Professor Cynthia Soohoo, Nell Hirschmann-Levy (’14), and Meghan McLoughlin (’14) recently traveled to Geneva to meet with U.S. government officials and to urge the U.N. Human Rights Committee to address the issues of incarceration of youth in adult jails and prisons in the United States and policing practices that result in criminalization of trafficking victims.
On Friday, the U.N. Human Rights Committee concluded review and questioning of the U.S. Government on its human rights record in Geneva. During the two day review, the Committee repeatedly expressed concern over the United States’ practice of imprisoning children in adult correctional facilities and asked to know what measures would be taken to ensure that children are not prosecuted as adults in criminal courts across the country.
Friday, the U.N. Human Rights Committee urged the U.S. to do more to address the root causes of trafficking for labor and sexual exploitation. The Committee expressed concern that U.S. anti-trafficking policies lead to secondary victimization.
FOR IMMEDIATE RELEASE: New York, NY – February 24, 2014 – At any given time, an estimated 20.9 million people around the world are victims of human trafficking. Of these, an estimated 4.5 million are trafficked into the sex trade.
Catching up with globe-trotting CUNY Law Professor Lisa Davis (’08) can be a challenge, especially when she’s tracking the progress of long-term projects taken on by the International Women’s Human Rights Clinic (IWHR) and her students.
Al-Jazeera English published an opinion piece from alumnus Brad Parker (’10) that reflects, one year later, on the toll of Israel’s November 2012 military offensive on children in Gaza and the specific use of drone technology during the offensive.
Suzannah Phillips, fellow with the International Women’s Human Rights Clinic at CUNY Law, was invited to present at a Global Consultation on the Right to an Effective Remedy for Trafficked Persons hosted by the U.N. Special Rapporteur on Trafficking at the United Nations on October 24.
Today, human rights organizations submitted a joint shadow report to the United Nations Committee on the Elimination of Discrimination against Women (the Committee). The report, titled From Forced Sterilization to Forced Psychiatry: Violations of the Human Rights of Women with Disabilities and Transgender Persons in Colombia, by fourteen organizations including MADRE, the International Gay and Lesbian Human Rights Commission (IGLHRC), the International Women’s Human Rights (IWHR) Clinic at CUNY School of Law, and a coalition of Colombian organizations which includes PAIIS Law Clinic at the University of Los Andes in Bogota will be considered during the review of the Government of Colombia’s compliance with the Convention on the Elimination of All Forms of Discrimination against Women (CEDAW) to be held at the UN in Geneva on October 2, 2013.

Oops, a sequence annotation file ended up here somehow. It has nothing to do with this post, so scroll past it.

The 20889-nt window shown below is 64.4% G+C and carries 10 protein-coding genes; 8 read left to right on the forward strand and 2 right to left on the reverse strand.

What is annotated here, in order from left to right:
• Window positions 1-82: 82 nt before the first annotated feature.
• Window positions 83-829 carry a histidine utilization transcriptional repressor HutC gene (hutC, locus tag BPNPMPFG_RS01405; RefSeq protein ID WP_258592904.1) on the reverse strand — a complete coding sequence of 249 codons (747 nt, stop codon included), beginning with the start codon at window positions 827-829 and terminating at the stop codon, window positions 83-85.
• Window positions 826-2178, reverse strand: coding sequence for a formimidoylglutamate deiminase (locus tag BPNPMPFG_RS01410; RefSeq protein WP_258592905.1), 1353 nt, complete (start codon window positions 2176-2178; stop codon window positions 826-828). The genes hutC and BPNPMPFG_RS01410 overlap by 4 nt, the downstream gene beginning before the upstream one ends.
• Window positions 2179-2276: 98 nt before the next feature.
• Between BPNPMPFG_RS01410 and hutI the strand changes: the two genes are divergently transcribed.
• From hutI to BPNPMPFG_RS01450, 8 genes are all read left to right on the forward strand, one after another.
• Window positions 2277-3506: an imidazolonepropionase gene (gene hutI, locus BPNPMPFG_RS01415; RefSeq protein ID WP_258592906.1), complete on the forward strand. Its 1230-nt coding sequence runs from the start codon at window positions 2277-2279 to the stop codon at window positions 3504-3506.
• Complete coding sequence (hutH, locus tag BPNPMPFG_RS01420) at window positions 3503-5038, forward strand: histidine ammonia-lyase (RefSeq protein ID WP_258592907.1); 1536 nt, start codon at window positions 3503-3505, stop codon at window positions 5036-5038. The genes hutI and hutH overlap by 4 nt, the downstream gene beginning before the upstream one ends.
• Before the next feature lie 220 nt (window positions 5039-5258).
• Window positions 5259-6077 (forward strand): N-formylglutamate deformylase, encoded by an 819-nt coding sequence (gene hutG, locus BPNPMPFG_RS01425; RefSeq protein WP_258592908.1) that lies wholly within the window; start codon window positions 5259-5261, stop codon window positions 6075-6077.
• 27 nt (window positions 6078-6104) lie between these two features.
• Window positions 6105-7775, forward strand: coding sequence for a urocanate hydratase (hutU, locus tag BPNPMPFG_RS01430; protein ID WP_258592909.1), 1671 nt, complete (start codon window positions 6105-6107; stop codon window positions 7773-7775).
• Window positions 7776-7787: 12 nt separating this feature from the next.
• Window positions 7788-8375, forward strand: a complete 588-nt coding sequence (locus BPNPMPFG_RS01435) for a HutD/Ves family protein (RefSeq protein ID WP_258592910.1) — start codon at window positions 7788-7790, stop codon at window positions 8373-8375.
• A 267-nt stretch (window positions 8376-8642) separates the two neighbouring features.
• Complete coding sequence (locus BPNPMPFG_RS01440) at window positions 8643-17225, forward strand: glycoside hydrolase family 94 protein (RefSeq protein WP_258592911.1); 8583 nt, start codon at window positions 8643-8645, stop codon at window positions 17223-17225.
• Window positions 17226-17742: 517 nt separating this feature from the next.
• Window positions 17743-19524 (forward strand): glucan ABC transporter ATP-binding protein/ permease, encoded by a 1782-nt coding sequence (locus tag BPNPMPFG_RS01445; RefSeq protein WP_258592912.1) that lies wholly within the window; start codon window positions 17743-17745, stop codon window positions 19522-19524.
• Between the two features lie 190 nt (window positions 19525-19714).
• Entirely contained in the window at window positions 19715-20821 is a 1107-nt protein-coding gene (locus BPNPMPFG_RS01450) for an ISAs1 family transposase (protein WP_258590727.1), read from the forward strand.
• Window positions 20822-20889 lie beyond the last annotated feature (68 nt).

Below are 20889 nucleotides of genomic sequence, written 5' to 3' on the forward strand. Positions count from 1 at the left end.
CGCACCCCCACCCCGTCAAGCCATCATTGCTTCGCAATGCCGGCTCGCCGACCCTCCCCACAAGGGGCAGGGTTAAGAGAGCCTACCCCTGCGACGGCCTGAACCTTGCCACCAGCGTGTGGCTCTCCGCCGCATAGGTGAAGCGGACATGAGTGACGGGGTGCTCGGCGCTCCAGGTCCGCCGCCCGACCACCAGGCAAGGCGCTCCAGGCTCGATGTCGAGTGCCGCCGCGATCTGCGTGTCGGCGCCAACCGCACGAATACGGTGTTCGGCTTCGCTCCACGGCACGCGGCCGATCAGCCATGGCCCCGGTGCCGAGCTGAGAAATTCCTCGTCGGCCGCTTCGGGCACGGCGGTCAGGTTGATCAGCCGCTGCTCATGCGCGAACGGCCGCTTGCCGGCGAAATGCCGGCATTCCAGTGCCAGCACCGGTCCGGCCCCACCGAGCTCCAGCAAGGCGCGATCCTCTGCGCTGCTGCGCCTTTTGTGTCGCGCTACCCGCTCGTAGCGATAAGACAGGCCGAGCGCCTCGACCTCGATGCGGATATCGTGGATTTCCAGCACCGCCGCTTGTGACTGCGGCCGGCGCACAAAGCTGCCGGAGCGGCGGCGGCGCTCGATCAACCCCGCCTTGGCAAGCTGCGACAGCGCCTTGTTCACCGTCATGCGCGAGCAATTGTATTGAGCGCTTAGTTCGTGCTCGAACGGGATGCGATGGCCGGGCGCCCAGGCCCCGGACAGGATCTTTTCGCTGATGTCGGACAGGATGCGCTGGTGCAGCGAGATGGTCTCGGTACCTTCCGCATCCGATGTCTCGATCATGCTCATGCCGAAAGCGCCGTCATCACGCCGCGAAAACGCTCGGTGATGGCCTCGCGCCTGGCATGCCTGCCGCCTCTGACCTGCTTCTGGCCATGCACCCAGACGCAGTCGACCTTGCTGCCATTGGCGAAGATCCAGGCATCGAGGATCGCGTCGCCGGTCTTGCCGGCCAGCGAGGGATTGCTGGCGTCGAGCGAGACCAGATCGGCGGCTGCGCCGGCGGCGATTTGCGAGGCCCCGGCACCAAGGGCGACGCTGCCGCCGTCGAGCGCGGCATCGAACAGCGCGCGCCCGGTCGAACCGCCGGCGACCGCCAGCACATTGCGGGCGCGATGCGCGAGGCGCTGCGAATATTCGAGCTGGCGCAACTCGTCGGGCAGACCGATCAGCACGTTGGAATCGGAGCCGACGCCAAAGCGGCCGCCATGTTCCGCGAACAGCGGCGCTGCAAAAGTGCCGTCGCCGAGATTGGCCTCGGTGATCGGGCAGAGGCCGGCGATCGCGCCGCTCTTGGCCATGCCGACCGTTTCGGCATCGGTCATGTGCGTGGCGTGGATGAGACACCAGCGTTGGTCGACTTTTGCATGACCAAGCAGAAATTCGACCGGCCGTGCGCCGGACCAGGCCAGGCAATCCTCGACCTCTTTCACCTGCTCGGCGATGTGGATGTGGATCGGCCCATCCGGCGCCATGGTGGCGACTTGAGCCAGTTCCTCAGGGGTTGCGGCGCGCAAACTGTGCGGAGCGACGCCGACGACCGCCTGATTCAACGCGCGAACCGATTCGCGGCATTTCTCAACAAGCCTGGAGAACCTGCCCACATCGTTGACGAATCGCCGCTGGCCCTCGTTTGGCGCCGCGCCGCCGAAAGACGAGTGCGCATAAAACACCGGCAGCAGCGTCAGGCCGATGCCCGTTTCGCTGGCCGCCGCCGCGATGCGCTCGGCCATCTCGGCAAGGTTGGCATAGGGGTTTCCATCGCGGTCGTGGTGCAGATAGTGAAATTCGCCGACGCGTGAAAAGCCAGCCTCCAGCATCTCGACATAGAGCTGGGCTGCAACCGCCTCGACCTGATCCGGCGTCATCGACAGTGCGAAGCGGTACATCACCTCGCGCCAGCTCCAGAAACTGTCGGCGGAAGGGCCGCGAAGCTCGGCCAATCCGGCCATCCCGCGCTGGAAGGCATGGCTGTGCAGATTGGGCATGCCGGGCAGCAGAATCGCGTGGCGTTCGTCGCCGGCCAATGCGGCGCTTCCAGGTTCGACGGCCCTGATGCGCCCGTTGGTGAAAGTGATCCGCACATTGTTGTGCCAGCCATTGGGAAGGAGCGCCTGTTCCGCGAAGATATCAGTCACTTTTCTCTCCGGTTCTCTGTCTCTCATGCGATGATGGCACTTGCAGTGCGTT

Professor Cynthia Soohoo, director of the CUNY Law International Women’s Human Rights Clinic, delivered opening remarks at a conference marking the 40th Anniversary of the 1973 Coup D’Etat in Chile, held on September 9, 2013.
International Women’s Human Rights (IWHR) Clinic students Cassie Fleming (’13) and Bianca Cappellini (’13) guest blogged for the ACLU Michigan, discussing the issue of incarcerating youth in adult prisons.
The International Women’s Human Rights (IWHR) Clinic is pleased to announce the recipients of the 2013 IWHR Summer Internship Placements. Three rising 3Ls committed to gender justice, international law, and human rights will spend their summers interning with IWHR Clinic partner organizations in New York and abroad.
On March 11, 2012, the IWHR Clinic participated in a hearing before the Inter-American Commission on Human Rights in Washington, D.C. on the incarceration of youth in adult prisons in the United States.